When visiting the Bearizona Wildlife Park, most visitors will want to allot at least two hours to visit. There are strict rules against feeding the wildlife, and only cars with functioning windows are allowed to drive through the park. Set on the roadside of Route 66, the park is approximately 30 minutes from Flagstaff and an hour south of the Grand Canyon.
Address: 1500 Historic Route 66, Williams, Arizona 86046, USA
Hours: Cars are admitted from 9:30am-3:30pm and the wilderness park closes at dusk
Admission: Adults: $20; Children: $10
From $ 22
To sample some of Flagstaff’s best craft beers, head to Mother Road Brewing Company. Named after Historic Route 66, which was nicknamed the Mother Road in its heyday, the brewery sits just a couple blocks from the iconic highway that runs through the center of town. The brewery is located in the Milum Building, a former commercial laundromat that has been repurposed in an ideal spot to grab a pint after a day of adventuring in the surrounding mountains and high desert. Their artfully crafted beers include complex flavors like the mesquite honey and British hops of the English Barleywine-style 4th Anniversary Ale or the coffee and orange notes of the popular chocolate stout Lost Highway.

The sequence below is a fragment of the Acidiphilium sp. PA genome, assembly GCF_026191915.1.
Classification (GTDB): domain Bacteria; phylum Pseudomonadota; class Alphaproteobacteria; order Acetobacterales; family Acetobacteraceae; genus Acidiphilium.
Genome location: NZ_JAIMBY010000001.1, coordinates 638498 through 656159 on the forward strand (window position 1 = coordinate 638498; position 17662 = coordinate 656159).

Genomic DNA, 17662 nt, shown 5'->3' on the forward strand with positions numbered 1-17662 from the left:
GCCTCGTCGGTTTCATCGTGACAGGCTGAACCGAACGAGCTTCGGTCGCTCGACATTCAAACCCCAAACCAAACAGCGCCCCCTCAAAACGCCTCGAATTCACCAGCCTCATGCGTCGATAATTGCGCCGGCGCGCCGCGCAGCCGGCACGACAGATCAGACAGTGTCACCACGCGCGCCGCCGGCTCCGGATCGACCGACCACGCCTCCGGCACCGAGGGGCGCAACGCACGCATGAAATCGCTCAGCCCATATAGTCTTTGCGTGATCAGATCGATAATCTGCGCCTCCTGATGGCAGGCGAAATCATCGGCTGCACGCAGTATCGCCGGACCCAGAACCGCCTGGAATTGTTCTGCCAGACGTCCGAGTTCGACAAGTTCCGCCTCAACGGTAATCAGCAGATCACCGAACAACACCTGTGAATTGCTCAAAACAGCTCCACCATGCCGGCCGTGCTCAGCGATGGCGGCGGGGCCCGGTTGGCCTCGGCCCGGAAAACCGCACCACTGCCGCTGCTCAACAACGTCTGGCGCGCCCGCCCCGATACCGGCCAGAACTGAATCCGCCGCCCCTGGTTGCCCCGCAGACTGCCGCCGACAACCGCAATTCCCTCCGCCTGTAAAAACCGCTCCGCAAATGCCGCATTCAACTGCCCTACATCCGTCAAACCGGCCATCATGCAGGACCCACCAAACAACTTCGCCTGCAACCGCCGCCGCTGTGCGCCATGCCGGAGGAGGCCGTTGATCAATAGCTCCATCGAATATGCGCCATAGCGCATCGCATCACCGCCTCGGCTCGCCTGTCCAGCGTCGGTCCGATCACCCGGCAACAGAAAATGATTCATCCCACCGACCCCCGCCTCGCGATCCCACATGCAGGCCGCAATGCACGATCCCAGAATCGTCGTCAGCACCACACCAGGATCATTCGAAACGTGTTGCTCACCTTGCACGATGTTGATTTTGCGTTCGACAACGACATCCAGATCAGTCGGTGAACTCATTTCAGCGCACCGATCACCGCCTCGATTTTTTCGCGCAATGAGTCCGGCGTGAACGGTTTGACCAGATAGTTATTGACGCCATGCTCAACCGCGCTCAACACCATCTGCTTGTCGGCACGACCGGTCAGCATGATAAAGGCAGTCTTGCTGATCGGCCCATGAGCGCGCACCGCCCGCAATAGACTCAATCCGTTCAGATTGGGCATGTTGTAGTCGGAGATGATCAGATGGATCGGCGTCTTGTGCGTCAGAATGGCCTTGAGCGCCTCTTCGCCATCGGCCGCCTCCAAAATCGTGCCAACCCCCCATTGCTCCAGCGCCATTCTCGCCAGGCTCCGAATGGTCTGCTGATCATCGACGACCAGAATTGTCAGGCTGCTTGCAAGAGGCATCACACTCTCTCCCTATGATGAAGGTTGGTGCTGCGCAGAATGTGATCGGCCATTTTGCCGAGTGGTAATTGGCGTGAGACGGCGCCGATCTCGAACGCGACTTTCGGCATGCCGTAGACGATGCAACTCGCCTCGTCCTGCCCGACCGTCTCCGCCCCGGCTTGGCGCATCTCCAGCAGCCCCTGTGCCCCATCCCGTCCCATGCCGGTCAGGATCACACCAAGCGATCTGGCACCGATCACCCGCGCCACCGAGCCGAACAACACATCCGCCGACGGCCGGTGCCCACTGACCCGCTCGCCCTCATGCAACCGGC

While Mother Road doesn’t serve food, it does have an arrangement with Pizzicleta, in the same building, so patrons can order pizzas from their barstool. For visitors interested in learning more about the production side, the brewery offers weekly tours every Saturday afternoon at 3pm for $10, which include two 10-ounce beers, along with coasters and stickers as souvenirs.
Address: 7 South Mikes Pike, Flagstaff, Arizona, USA 86001, USA
Hours: Open Mon-Thurs: 2pm-9pm; Fri: 2pm-10pm; Sat: 12pm-10pm; Sun: 12pm-9pm
From $ 49
About 1,000 years ago, outside what is now Flagstaff, a cinder cone in the San Francisco Volcanic Field blew its top, showering the surrounding area with lava and ash. Since then, the minerals in the soil around the rim of the crater rusted, creating a striking red ring that lends the name Sunset Crater. A national monument was created here in 1930 when locals protested the plan of filmmakers to detonate explosives on the side of the slope. The main attractions at the small park are the visitor center, with its interactive volcano exhibits, and the short Lava Flow Trail that loops around the base of the volcano. Visitors can’t climb to the edge of Sunset Crater, but for those interested in scaling a volcano, the Lennox Crater Trail is open to hikers.